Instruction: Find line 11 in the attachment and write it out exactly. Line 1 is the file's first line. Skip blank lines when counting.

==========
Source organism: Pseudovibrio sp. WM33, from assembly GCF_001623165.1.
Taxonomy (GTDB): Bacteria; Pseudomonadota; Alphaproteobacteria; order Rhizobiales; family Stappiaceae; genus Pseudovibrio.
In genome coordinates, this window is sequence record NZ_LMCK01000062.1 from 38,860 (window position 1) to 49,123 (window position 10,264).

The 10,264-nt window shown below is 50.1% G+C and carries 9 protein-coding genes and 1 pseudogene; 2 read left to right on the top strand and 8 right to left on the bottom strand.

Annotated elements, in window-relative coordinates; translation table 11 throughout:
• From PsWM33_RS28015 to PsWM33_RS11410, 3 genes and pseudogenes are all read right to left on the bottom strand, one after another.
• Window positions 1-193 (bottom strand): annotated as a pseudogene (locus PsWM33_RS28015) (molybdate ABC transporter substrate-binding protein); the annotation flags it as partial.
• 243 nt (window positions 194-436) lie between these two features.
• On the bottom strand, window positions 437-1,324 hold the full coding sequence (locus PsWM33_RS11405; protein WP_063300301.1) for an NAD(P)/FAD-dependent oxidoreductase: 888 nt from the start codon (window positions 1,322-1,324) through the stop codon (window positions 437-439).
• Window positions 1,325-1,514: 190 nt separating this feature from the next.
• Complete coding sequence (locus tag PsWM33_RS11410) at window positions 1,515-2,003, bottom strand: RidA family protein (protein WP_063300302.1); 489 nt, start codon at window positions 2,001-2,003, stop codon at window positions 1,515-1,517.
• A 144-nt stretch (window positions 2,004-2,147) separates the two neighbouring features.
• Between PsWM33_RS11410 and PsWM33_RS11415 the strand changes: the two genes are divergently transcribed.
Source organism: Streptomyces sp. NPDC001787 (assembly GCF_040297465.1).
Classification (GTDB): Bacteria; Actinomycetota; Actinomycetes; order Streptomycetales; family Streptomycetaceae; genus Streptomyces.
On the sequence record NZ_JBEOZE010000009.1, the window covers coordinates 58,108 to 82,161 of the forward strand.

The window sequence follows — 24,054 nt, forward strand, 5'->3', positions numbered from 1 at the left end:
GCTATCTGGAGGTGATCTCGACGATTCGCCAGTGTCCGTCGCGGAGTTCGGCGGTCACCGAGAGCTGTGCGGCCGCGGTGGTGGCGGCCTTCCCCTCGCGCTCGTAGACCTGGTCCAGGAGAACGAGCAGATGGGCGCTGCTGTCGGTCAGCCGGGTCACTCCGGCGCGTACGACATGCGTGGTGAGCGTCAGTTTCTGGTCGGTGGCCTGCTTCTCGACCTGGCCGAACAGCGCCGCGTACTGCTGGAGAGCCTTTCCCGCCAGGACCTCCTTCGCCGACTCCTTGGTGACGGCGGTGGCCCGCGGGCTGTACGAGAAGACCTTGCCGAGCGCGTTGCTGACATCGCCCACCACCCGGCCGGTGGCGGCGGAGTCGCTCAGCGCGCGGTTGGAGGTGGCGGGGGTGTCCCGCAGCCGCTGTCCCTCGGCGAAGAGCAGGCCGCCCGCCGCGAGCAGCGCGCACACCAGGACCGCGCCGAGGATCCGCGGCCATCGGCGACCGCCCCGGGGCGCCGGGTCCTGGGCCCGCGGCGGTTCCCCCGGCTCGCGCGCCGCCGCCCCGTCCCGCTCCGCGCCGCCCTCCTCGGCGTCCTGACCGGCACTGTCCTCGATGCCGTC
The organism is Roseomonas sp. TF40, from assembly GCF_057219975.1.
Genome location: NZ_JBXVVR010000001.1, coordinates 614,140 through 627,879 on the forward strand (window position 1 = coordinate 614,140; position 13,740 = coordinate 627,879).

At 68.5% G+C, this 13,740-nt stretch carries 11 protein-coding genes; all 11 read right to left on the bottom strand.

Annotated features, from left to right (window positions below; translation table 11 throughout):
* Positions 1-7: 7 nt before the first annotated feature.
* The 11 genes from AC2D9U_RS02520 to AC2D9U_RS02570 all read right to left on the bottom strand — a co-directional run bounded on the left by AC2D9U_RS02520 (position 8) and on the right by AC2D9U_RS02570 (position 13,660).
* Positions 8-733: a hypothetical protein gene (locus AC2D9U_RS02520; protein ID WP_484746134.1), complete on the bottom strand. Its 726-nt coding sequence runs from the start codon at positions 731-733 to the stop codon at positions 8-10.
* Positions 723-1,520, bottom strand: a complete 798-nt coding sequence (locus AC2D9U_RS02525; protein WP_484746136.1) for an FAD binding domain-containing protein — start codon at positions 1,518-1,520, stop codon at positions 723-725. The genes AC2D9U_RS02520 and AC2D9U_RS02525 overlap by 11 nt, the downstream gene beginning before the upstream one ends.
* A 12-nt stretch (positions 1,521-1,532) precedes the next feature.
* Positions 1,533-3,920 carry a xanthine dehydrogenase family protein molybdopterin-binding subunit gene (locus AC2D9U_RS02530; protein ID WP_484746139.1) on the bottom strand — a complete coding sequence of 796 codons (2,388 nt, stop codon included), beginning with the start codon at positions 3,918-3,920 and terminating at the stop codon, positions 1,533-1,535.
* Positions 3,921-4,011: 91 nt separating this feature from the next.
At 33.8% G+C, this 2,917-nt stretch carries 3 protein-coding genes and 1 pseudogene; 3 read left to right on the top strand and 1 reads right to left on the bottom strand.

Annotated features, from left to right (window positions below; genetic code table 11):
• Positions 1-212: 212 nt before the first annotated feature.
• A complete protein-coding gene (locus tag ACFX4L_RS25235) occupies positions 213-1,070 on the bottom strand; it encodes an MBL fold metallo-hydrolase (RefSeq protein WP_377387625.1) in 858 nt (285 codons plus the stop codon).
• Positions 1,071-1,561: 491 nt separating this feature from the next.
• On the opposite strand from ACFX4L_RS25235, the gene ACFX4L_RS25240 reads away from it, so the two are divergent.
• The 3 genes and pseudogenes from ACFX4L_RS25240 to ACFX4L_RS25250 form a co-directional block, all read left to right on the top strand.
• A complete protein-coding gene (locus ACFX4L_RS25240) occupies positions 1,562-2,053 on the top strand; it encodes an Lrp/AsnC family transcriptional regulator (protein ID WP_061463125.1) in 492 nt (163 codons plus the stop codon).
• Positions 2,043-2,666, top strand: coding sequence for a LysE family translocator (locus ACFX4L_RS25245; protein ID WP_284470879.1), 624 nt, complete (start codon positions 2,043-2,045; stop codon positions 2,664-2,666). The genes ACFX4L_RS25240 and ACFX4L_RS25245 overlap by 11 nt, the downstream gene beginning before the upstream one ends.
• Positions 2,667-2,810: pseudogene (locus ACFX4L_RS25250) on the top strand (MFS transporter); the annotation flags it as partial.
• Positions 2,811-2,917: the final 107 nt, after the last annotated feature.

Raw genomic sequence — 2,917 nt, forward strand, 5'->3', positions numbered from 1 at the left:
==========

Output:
• Complete coding sequence (locus tag PsWM33_RS11410) at window positions 1,515-2,003, bottom strand: RidA family protein (protein WP_063300302.1); 489 nt, start codon at window positions 2,001-2,003, stop codon at window positions 1,515-1,517.